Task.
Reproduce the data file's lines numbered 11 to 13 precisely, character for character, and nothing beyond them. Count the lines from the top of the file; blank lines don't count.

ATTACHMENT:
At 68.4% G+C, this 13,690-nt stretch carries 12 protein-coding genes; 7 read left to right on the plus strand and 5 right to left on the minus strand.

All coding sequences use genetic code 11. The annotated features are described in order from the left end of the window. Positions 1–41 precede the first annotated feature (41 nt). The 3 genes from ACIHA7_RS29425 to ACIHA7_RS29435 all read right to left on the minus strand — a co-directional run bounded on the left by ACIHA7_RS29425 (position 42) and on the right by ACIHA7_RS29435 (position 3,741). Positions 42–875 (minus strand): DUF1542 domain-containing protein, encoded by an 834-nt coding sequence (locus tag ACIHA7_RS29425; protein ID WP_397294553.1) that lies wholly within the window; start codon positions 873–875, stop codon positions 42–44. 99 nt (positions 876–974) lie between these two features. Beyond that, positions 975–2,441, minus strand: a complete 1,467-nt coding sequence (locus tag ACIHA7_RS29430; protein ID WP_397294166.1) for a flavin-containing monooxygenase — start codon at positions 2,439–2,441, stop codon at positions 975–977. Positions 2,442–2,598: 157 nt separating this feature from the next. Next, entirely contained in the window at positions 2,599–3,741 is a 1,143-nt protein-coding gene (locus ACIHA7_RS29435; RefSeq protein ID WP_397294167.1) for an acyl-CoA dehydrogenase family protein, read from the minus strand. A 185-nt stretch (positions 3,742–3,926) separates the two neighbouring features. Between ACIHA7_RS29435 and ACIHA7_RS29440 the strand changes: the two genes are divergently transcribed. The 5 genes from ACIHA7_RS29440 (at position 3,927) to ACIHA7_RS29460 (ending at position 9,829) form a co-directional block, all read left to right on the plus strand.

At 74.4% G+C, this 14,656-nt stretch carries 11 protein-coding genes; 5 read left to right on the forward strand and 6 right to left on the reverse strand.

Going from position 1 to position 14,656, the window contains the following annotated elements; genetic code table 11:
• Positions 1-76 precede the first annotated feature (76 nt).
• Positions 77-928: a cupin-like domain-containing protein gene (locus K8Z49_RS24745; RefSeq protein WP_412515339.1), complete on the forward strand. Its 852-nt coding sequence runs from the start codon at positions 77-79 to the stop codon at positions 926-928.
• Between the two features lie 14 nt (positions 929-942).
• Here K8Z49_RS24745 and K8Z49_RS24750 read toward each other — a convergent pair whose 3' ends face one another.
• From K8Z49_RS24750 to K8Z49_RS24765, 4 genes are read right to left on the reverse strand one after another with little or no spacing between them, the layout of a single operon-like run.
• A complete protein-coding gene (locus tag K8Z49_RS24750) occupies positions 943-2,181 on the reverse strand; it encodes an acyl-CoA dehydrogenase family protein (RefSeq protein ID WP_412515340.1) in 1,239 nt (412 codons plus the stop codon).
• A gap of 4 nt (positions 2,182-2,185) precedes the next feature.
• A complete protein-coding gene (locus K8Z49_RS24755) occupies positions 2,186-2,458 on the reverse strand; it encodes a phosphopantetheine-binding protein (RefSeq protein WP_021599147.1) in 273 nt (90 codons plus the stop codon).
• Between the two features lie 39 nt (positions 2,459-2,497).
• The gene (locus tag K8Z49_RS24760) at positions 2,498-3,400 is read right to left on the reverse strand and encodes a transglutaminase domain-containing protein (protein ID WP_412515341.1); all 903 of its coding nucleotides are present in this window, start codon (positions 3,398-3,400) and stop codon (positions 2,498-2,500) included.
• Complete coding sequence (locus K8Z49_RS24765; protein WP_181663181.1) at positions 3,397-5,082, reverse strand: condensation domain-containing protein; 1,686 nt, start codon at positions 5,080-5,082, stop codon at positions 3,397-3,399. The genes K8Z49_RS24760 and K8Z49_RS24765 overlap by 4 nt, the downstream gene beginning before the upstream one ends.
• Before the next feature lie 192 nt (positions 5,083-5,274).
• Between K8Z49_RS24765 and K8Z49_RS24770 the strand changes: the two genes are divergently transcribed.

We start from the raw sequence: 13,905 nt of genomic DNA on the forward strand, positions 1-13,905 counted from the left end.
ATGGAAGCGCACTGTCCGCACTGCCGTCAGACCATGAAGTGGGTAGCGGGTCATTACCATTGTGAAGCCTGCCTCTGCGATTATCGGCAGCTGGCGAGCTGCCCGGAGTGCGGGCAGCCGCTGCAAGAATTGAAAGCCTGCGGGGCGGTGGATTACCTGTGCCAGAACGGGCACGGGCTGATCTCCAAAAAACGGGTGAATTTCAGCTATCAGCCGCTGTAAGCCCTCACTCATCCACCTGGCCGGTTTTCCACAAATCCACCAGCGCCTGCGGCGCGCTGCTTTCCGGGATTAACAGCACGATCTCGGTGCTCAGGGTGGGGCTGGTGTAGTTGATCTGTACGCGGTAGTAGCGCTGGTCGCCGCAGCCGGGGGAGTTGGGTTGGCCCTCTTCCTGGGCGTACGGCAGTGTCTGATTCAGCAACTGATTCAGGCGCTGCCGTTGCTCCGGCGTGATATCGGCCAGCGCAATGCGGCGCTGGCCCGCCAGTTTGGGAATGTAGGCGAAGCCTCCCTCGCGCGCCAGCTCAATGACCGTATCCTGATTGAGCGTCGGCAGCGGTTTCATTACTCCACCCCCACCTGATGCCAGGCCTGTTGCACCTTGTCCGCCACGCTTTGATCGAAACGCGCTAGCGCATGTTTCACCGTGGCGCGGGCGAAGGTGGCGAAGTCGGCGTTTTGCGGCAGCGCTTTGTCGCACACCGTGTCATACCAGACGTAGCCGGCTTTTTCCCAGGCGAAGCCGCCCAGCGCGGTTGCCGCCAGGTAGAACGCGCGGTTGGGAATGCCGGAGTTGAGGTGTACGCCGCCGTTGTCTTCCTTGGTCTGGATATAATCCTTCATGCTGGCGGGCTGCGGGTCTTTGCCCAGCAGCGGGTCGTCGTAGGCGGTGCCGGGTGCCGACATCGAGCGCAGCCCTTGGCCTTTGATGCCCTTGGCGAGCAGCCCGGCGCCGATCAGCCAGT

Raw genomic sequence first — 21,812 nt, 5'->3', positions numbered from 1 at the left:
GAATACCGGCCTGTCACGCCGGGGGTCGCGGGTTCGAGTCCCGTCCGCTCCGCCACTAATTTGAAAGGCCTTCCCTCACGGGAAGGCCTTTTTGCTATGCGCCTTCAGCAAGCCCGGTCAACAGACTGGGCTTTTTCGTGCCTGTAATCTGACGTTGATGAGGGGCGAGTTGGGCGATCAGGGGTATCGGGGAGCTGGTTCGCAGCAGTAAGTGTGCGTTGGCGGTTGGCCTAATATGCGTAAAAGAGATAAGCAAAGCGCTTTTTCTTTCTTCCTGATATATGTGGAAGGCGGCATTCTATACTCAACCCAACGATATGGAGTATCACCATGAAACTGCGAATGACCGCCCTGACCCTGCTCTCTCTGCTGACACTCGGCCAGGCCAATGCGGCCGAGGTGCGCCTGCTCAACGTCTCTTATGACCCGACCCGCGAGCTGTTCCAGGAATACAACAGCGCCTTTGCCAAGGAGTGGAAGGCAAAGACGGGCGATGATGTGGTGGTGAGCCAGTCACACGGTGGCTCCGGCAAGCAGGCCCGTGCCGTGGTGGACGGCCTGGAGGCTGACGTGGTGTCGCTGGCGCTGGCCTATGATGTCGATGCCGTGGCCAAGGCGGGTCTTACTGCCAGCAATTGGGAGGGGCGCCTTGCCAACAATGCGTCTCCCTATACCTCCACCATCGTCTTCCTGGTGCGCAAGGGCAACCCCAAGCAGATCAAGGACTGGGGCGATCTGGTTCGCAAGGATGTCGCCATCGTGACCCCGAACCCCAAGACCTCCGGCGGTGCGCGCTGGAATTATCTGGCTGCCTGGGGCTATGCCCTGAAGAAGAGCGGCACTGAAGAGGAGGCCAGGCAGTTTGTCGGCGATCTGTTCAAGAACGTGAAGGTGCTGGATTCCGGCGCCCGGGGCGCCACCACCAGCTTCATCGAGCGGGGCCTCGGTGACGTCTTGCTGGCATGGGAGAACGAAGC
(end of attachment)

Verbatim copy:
• A gap of 4 nt (positions 2,182-2,185) precedes the next feature.
• A complete protein-coding gene (locus K8Z49_RS24755) occupies positions 2,186-2,458 on the reverse strand; it encodes a phosphopantetheine-binding protein (RefSeq protein WP_021599147.1) in 273 nt (90 codons plus the stop codon).
• Between the two features lie 39 nt (positions 2,459-2,497).